October 22, 2007

Scientific experts call for stronger CEPA to cut exposure to toxic substances

More than 1,000 Canadian scientists have called on Prime Minister Stephen Harper to amend the Canadian Environmental Protection Act (CEPA) to ensure that it reduces Canadians' exposure to toxic substances. Their position and advice are detailed in a letter sent to the PM earlier this month. Signatories include 70 Canada Research Chairs, 31 Royal Society members, six Order of Canada recipients, and two Herzberg gold medalists.

"As the government turns its attention toward Canada's primary pollution law, the medical and scientific community is speaking in a clear voice, urging the government to close the loopholes and protect the health and environment of Canadians," said University of Alberta ecology professor Dr David Schindler, holder of the Killam Memorial Chair. Dr Schindler and other scientists began collecting signatures from their colleagues in the fall of 2006.

Among CEPA's provisions is a mandatory five-year review, which was completed this spring by the House of Commons Environment Committee. Tabling of a formal response by the government is required, and this is expected shortly after Parliament resumes later this month. Hearings at a Senate committee will continue through the fall.

Witnesses appearing before each of the committees have highlighted weaknesses in the law and argued that these weaknesses have resulted in a lack of effective action to reduce pollution in Canada.

"Canada has a growing pollution problem that is a threat to both human health and the quality of our environment," says the scientists' letter, adding, "CEPA requires significant improvements in order to deal with the emerging challenges of harmful substances in our environment."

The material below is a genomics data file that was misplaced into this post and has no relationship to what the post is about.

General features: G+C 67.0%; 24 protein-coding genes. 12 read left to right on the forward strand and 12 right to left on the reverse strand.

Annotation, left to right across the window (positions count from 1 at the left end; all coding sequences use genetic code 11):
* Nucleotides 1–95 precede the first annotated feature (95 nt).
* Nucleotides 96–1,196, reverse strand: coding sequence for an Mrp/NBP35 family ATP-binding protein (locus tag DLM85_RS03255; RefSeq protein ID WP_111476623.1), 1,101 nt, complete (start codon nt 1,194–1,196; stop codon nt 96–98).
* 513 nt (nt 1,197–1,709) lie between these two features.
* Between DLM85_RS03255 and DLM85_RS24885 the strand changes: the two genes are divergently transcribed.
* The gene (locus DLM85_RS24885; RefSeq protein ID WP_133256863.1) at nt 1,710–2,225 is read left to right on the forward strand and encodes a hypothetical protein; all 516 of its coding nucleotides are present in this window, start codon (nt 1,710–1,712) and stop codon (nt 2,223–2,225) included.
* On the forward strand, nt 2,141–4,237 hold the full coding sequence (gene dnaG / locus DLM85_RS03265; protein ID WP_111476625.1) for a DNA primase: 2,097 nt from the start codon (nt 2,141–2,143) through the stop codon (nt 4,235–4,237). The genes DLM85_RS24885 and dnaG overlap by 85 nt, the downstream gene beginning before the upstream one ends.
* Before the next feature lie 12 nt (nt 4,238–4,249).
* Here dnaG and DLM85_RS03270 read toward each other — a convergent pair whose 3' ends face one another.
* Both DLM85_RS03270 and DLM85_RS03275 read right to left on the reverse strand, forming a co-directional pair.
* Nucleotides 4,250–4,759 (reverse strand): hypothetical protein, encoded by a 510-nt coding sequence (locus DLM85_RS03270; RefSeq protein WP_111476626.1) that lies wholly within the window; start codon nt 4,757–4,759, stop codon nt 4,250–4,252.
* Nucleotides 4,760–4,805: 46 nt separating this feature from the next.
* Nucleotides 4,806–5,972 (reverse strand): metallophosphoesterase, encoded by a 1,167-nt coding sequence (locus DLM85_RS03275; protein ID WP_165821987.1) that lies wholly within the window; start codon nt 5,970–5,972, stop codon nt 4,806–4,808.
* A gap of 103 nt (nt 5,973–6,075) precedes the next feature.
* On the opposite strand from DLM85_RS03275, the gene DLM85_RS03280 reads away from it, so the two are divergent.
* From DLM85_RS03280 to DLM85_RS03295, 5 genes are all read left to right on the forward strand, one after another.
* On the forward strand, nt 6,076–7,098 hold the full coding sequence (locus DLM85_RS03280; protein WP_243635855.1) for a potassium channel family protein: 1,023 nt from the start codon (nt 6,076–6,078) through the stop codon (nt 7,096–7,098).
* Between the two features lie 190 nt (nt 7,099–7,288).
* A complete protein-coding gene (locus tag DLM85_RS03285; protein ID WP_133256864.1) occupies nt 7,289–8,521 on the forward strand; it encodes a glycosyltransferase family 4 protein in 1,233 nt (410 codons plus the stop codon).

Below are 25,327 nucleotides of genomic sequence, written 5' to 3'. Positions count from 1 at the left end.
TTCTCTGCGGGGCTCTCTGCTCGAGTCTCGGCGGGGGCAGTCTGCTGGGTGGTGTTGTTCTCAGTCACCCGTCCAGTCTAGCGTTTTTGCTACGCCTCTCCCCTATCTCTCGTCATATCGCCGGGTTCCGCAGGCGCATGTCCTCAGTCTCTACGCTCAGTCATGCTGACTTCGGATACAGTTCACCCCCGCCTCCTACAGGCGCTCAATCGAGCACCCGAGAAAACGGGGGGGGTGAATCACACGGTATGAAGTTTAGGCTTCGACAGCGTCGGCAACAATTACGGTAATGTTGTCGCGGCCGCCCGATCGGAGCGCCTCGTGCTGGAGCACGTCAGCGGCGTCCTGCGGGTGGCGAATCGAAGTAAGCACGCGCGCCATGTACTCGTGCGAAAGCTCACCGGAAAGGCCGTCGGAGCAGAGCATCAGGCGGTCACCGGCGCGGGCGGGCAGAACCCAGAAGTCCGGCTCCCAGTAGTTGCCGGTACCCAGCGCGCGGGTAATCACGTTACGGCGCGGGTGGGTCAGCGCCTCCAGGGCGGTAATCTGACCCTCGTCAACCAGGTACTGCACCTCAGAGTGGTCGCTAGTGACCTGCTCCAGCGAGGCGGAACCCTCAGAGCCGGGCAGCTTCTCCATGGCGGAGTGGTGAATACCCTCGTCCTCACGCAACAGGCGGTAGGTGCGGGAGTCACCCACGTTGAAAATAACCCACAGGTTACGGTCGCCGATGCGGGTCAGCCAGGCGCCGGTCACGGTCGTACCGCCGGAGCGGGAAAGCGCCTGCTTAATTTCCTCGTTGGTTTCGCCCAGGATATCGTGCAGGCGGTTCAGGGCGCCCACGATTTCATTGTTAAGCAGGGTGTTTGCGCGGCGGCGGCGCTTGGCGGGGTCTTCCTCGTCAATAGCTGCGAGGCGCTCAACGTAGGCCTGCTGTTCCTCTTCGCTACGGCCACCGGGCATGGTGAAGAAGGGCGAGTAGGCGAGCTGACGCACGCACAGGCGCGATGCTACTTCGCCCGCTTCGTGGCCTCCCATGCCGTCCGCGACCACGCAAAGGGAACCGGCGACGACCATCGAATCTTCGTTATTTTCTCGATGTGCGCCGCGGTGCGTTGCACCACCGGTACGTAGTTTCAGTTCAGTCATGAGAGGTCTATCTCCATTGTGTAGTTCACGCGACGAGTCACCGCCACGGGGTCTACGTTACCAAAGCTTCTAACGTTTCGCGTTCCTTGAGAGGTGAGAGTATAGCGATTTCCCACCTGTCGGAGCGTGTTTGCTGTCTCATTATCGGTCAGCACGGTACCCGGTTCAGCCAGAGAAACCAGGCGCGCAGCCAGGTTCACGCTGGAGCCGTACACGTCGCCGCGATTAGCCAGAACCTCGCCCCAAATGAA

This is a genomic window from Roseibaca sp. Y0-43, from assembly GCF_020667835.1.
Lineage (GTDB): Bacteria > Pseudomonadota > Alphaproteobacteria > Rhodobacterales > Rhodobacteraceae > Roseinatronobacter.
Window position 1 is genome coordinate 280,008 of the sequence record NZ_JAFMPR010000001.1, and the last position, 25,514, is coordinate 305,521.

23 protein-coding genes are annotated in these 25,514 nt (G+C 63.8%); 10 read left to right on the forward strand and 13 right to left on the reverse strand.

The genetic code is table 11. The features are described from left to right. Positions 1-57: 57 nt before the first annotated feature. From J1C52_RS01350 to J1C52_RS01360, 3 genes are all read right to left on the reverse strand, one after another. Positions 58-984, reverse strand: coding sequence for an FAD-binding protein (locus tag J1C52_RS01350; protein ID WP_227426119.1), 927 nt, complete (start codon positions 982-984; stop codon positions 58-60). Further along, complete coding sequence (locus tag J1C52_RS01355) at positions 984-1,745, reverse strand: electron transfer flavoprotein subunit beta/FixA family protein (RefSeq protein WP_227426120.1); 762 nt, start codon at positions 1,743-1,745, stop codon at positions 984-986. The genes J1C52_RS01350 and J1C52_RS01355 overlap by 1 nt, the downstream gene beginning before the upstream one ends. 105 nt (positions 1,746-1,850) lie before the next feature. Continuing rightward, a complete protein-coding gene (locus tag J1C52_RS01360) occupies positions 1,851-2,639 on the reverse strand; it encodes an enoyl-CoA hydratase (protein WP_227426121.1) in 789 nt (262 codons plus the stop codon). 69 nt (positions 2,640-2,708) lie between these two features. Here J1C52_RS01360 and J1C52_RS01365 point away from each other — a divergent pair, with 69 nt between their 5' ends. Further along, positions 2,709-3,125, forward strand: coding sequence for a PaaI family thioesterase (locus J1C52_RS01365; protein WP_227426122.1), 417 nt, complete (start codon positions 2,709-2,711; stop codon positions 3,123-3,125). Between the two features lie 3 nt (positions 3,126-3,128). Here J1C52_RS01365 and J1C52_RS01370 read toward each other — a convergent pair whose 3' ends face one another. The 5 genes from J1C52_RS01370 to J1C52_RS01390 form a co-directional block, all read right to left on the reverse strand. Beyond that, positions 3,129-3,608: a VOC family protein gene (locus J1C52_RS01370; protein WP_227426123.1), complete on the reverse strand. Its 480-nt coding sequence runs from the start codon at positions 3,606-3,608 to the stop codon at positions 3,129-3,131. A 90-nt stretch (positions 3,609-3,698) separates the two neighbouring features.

The letter focuses on four areas that need improvement in CEPA:

1) Protecting vulnerable ecosystems, such as the Great Lakes-St Lawrence basin;

2) Requiring deadlines for each stage from assessment to management of potentially harmful substances;

3) Employing the precautionary approach by shifting the onus onto industry to show that products are safe, rather than the current system under which the government must generally prove that a substance is harmful before taking regulatory action; and

4) Providing the authority to regulate potentially harmful substances in consumer products.

The scientists' letter, along with the list of signatories, may be viewed on-line at www.scientistsforahealthyenvironment.ca.

More information is available from Dr David Schindler at the University of Alberta, 780/492-1291 or 780/325-3770, or from Dr John Smol at Queen's University, 613/533-6147.

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